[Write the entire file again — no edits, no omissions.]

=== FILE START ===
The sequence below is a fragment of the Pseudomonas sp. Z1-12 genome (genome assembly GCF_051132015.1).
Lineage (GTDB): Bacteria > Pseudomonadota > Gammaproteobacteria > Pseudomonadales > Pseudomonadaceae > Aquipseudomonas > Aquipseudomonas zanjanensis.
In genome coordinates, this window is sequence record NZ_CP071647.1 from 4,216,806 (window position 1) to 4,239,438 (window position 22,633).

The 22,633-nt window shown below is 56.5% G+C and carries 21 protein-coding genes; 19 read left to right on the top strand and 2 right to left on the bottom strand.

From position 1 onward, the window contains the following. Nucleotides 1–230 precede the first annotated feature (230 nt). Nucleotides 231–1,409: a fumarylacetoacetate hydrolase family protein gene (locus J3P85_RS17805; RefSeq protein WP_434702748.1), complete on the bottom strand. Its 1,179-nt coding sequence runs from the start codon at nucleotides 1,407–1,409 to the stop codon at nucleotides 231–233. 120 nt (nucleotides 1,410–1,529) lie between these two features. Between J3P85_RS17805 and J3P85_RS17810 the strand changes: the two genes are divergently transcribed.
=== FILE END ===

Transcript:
The sequence below is a fragment of the Pseudomonas sp. Z1-12 genome (genome assembly GCF_051132015.1).
Lineage (GTDB): Bacteria > Pseudomonadota > Gammaproteobacteria > Pseudomonadales > Pseudomonadaceae > Aquipseudomonas > Aquipseudomonas zanjanensis.
In genome coordinates, this window is sequence record NZ_CP071647.1 from 4,216,806 (window position 1) to 4,239,438 (window position 22,633).

The 22,633-nt window shown below is 56.5% G+C and carries 21 protein-coding genes; 19 read left to right on the top strand and 2 right to left on the bottom strand.

From position 1 onward, the window contains the following. Nucleotides 1–230 precede the first annotated feature (230 nt). Nucleotides 231–1,409: a fumarylacetoacetate hydrolase family protein gene (locus J3P85_RS17805; RefSeq protein WP_434702748.1), complete on the bottom strand. Its 1,179-nt coding sequence runs from the start codon at nucleotides 1,407–1,409 to the stop codon at nucleotides 231–233. 120 nt (nucleotides 1,410–1,529) lie between these two features. Between J3P85_RS17805 and J3P85_RS17810 the strand changes: the two genes are divergently transcribed.